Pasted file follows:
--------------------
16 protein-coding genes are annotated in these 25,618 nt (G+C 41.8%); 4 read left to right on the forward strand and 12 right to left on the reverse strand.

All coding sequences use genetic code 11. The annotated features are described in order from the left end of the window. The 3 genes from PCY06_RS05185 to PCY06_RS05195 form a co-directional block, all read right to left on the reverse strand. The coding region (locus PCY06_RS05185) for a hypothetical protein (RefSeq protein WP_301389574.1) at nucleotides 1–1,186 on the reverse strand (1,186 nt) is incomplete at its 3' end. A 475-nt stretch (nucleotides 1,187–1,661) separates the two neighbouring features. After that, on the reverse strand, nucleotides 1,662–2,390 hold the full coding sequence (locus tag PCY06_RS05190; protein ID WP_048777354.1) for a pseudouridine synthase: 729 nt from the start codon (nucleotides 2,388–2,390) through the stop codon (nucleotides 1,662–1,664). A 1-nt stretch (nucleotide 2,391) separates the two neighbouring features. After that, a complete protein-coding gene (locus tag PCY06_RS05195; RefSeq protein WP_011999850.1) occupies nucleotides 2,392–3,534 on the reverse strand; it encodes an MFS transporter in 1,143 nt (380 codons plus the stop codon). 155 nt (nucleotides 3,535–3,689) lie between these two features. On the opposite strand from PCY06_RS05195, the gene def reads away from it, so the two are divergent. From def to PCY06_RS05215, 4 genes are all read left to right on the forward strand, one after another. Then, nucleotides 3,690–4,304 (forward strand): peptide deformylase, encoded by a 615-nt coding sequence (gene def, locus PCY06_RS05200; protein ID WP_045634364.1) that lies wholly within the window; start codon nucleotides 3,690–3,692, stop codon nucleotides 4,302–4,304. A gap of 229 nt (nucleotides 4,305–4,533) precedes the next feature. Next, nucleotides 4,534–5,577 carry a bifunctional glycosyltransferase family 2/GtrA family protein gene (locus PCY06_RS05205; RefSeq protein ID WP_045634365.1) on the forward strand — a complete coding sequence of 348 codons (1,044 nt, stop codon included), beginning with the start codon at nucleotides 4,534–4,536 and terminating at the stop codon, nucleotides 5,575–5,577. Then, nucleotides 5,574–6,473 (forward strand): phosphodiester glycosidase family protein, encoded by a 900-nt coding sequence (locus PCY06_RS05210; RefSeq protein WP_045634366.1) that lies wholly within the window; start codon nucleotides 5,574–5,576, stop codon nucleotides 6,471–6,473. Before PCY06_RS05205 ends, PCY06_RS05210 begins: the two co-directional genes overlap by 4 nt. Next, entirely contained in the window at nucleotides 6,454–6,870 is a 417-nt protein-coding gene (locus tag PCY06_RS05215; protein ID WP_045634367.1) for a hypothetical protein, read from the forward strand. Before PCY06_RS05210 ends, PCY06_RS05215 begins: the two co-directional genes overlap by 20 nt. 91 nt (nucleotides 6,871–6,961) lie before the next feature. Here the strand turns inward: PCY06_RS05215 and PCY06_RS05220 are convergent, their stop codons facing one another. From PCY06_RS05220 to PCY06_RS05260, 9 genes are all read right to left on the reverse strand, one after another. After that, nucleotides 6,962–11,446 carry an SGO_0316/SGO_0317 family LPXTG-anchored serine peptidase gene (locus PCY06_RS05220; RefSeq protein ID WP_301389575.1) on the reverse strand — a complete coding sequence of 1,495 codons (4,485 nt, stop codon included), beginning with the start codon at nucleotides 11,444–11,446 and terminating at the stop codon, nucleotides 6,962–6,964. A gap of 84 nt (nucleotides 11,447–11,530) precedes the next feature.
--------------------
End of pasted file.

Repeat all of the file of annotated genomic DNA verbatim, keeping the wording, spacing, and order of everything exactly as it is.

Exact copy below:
16 protein-coding genes are annotated in these 25,618 nt (G+C 41.8%); 4 read left to right on the forward strand and 12 right to left on the reverse strand.

All coding sequences use genetic code 11. The annotated features are described in order from the left end of the window. The 3 genes from PCY06_RS05185 to PCY06_RS05195 form a co-directional block, all read right to left on the reverse strand. The coding region (locus PCY06_RS05185) for a hypothetical protein (RefSeq protein WP_301389574.1) at nucleotides 1–1,186 on the reverse strand (1,186 nt) is incomplete at its 3' end. A 475-nt stretch (nucleotides 1,187–1,661) separates the two neighbouring features. After that, on the reverse strand, nucleotides 1,662–2,390 hold the full coding sequence (locus tag PCY06_RS05190; protein ID WP_048777354.1) for a pseudouridine synthase: 729 nt from the start codon (nucleotides 2,388–2,390) through the stop codon (nucleotides 1,662–1,664). A 1-nt stretch (nucleotide 2,391) separates the two neighbouring features. After that, a complete protein-coding gene (locus tag PCY06_RS05195; RefSeq protein WP_011999850.1) occupies nucleotides 2,392–3,534 on the reverse strand; it encodes an MFS transporter in 1,143 nt (380 codons plus the stop codon). 155 nt (nucleotides 3,535–3,689) lie between these two features. On the opposite strand from PCY06_RS05195, the gene def reads away from it, so the two are divergent. From def to PCY06_RS05215, 4 genes are all read left to right on the forward strand, one after another. Then, nucleotides 3,690–4,304 (forward strand): peptide deformylase, encoded by a 615-nt coding sequence (gene def, locus PCY06_RS05200; protein ID WP_045634364.1) that lies wholly within the window; start codon nucleotides 3,690–3,692, stop codon nucleotides 4,302–4,304. A gap of 229 nt (nucleotides 4,305–4,533) precedes the next feature. Next, nucleotides 4,534–5,577 carry a bifunctional glycosyltransferase family 2/GtrA family protein gene (locus PCY06_RS05205; RefSeq protein ID WP_045634365.1) on the forward strand — a complete coding sequence of 348 codons (1,044 nt, stop codon included), beginning with the start codon at nucleotides 4,534–4,536 and terminating at the stop codon, nucleotides 5,575–5,577. Then, nucleotides 5,574–6,473 (forward strand): phosphodiester glycosidase family protein, encoded by a 900-nt coding sequence (locus PCY06_RS05210; RefSeq protein WP_045634366.1) that lies wholly within the window; start codon nucleotides 5,574–5,576, stop codon nucleotides 6,471–6,473. Before PCY06_RS05205 ends, PCY06_RS05210 begins: the two co-directional genes overlap by 4 nt. Next, entirely contained in the window at nucleotides 6,454–6,870 is a 417-nt protein-coding gene (locus tag PCY06_RS05215; protein ID WP_045634367.1) for a hypothetical protein, read from the forward strand. Before PCY06_RS05210 ends, PCY06_RS05215 begins: the two co-directional genes overlap by 20 nt. 91 nt (nucleotides 6,871–6,961) lie before the next feature. Here the strand turns inward: PCY06_RS05215 and PCY06_RS05220 are convergent, their stop codons facing one another. From PCY06_RS05220 to PCY06_RS05260, 9 genes are all read right to left on the reverse strand, one after another. After that, nucleotides 6,962–11,446 carry an SGO_0316/SGO_0317 family LPXTG-anchored serine peptidase gene (locus PCY06_RS05220; RefSeq protein ID WP_301389575.1) on the reverse strand — a complete coding sequence of 1,495 codons (4,485 nt, stop codon included), beginning with the start codon at nucleotides 11,444–11,446 and terminating at the stop codon, nucleotides 6,962–6,964. A gap of 84 nt (nucleotides 11,447–11,530) precedes the next feature.